OS Level Tuning

OS Level Tuning

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To get the most out of Sync Gateway, it may be necessary to tune a few parameters of the OS.

Tuning the max no. of file descriptors

Raising the maximum number of file descriptors available to Sync Gateway is important because it directly affects the maximum number of sockets the Sync Gateway can have open, and therefore the maximum number of endpoints that the Sync Gateway can support.

Linux Instructions (CentOS)

The following instructions are geared towards CentOS.

Global limits

Increase the max number of file descriptors available to all processes. To specify the number of system wide file descriptors allowed, open up the /etc/sysctl.conf file and add the following line.

fs.file-max = 500000

Apply the changes and persist them (this will last across reboots) by running the following command.

$ sysctl -p

Sync Gateway Config Limits

The maximum number of open files descriptors should also be configured in the Sync Gateway configuration file. Refer to the server section of the configuration guide and to the example below.

{
  "maxFileDescriptors": 250000,
  "databases": {
    "todo": { ... }
  }
}

Ulimits systemd config

The /usr/lib/systemd/system/sync_gateway.service has a hardcoded limit specified by LimitNOFILE=65535. To increase that, edit the /sync_gateway.service file to your desired value and restart the service.

Ulimits CLI

If you are running Sync Gateway outside of systemd, use the following instructions. If you are using systemd, you can skip this section.

Increase the ulimit setting for max number of file descriptors available to a single process. For example, setting it to 250K will allow the Sync Gateway to have 250K connections open at any given time, and leave 250K remaining file descriptors available for the rest of the processes on the machine. These settings are just an example, you will probably want to tune them for your own particular use case.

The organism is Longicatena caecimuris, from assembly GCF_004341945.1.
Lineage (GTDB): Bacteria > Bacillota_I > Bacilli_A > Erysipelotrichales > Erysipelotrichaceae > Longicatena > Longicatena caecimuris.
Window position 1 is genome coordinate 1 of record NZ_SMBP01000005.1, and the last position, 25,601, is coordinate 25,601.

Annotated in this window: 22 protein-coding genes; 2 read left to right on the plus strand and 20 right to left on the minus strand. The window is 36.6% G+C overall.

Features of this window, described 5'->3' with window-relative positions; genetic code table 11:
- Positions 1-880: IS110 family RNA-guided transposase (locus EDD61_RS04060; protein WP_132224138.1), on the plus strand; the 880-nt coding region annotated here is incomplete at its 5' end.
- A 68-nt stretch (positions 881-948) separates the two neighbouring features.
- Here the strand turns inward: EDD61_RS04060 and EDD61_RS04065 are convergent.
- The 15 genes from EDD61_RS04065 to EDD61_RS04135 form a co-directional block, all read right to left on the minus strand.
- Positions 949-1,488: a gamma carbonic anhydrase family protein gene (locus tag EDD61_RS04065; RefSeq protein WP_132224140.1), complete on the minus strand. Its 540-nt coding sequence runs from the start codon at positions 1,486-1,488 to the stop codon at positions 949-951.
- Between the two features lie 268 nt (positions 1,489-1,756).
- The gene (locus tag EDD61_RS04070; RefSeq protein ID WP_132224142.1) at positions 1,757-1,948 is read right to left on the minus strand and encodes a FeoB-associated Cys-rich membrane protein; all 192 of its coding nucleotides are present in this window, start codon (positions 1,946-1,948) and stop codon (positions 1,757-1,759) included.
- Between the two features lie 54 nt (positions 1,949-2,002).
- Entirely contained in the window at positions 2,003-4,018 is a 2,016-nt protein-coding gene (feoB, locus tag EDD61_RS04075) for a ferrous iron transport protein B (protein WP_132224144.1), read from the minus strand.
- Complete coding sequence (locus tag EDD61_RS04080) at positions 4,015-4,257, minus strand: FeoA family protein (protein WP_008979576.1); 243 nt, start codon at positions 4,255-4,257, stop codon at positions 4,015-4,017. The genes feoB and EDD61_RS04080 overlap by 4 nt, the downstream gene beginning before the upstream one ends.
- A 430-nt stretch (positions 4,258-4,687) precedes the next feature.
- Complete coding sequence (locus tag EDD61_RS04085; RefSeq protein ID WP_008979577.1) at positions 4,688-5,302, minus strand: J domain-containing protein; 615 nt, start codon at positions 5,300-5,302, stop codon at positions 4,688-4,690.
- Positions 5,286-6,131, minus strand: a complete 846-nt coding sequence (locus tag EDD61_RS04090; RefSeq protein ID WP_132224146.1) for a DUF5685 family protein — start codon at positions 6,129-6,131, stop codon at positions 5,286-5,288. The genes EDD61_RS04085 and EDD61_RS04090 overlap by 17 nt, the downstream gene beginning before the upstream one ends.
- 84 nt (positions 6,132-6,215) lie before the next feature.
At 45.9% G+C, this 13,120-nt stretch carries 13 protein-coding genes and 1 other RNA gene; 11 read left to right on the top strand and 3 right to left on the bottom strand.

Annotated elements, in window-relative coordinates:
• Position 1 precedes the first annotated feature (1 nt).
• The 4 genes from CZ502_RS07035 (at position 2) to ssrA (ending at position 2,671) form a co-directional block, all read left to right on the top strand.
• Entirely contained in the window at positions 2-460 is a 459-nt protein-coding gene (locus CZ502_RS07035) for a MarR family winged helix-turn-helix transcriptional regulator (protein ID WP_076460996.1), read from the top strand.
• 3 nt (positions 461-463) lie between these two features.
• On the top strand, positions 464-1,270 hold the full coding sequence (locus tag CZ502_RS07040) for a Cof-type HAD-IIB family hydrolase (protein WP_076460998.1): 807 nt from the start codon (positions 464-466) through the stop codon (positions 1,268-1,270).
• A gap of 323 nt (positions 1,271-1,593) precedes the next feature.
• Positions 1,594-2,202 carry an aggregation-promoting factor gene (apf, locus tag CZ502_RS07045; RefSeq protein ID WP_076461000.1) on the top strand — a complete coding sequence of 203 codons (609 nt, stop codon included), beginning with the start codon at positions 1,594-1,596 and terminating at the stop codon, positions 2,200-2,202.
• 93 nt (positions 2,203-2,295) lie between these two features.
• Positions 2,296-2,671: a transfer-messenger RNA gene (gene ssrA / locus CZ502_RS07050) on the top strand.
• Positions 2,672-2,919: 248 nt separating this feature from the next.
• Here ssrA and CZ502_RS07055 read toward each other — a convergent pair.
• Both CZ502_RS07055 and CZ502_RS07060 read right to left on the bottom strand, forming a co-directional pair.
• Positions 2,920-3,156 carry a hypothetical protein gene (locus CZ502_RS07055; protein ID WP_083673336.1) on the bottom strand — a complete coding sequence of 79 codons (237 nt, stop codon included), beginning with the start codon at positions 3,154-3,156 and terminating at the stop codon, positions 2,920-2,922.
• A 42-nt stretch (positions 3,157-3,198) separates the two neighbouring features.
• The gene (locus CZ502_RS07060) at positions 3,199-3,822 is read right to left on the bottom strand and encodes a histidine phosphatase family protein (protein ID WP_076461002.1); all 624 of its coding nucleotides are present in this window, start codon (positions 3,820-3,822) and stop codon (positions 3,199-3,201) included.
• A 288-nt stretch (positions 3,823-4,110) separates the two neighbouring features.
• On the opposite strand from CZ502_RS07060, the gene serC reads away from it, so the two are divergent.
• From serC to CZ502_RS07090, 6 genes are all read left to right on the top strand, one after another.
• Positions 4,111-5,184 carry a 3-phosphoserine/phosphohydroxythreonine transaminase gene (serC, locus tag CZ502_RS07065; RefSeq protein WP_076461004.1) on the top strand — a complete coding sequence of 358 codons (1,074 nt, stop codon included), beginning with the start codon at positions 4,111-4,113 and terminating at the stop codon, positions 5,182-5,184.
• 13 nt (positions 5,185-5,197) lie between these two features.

$ ulimit -n 250000

In order to persist the ulimit change across reboots, add the following lines to /etc/security/limits.conf.

* soft nofile 250000
* hard nofile 250000

Verify your changes by running the following commands.

$ cat /proc/sys/fs/file-max
$ ulimit -n 

The value of both commands above should be 250000.

References

Tuning the TCP Keepalive parameters

If you have already raised the maximum number of file descriptors available to Sync Gateway, but you are still seeing "too many open files" errors, you may need to tune the TCP Keepalive parameters.

Understanding the problem

Mobile endpoints tend to abruptly disconnect from the network without closing their side of the connection, as described in Section 2.3. (Checking for dead peers) of the TCP-Keepalive-HOWTO.

By default, these connections will hang around for approximately 7200 seconds (2 hours) before they are detected to be dead and cleaned up by the tcp/ip stack of the Sync Gateway process. If enough of these connections accumulate, you can end up seeing "too many open files" errors on Sync Gateway.

If you are seeing "too many open files" errors, you can count the number of established connections coming into your sync gateway with the following command:

$ lsof -p <sync_gw_pid> | grep -i established | wc -l

If the value returned is near your max file descriptor limit, then you can either try increasing the max file descriptor limit even higher, or tuning the TCP Keepalive parameters to reduce the amount of time that dead peers will cause a socket to be held open on their behalf.

Linux Instructions (CentOS)

Tuning the TCP Keepalive settings is not without its downsides -- it will increase the amount of overall network traffic on your system, because the tcp/ip stack will be sending more frequent Keepalive packets in order to detect dead peers faster.

The following settings will reduce the amount of time that dead peer connections hang around from approximately 2 hours down to approximately 30 minutes. Add the following lines to your /etc/sysctl.conf file:

net.ipv4.tcp_keepalive_time = 600
net.ipv4.tcp_keepalive_intvl = 60
net.ipv4.tcp_keepalive_probes = 20

This translates to:

  1. The keepalive routines wait initially for 10 minutes (600 secs) before sending the first keepalive probe
  2. Resend the probe every minute (60 seconds).
  3. If no ACK response is received for 20 consecutive times, the connection is marked as broken.

To reduce the amount of time even further, you can reduce the tcp_retries2 value. Add the following line to your /etc/sysctl.conf file:

net.ipv4.tcp_retries2 = 8

To activate the changes and persist them across reboots, run:

$ sysctl -p

See Using TCP keepalive under Linux for more details on setting these parameters.

References